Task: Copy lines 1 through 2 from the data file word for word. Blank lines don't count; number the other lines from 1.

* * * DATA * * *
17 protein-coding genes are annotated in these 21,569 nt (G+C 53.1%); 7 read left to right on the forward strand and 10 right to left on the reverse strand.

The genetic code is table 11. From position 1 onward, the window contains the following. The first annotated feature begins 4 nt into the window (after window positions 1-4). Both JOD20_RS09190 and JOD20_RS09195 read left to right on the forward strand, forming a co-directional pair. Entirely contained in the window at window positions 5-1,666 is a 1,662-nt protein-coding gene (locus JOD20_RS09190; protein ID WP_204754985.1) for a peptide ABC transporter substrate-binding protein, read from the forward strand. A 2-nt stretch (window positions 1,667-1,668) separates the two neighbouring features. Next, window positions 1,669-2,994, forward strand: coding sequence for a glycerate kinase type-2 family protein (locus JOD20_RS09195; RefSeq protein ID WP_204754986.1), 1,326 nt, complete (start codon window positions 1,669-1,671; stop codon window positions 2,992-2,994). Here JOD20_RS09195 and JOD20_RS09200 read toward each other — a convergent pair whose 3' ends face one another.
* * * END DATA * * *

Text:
17 protein-coding genes are annotated in these 21,569 nt (G+C 53.1%); 7 read left to right on the forward strand and 10 right to left on the reverse strand.

The genetic code is table 11. From position 1 onward, the window contains the following. The first annotated feature begins 4 nt into the window (after window positions 1-4). Both JOD20_RS09190 and JOD20_RS09195 read left to right on the forward strand, forming a co-directional pair. Entirely contained in the window at window positions 5-1,666 is a 1,662-nt protein-coding gene (locus JOD20_RS09190; protein ID WP_204754985.1) for a peptide ABC transporter substrate-binding protein, read from the forward strand. A 2-nt stretch (window positions 1,667-1,668) separates the two neighbouring features. Next, window positions 1,669-2,994, forward strand: coding sequence for a glycerate kinase type-2 family protein (locus JOD20_RS09195; RefSeq protein ID WP_204754986.1), 1,326 nt, complete (start codon window positions 1,669-1,671; stop codon window positions 2,992-2,994). Here JOD20_RS09195 and JOD20_RS09200 read toward each other — a convergent pair whose 3' ends face one another.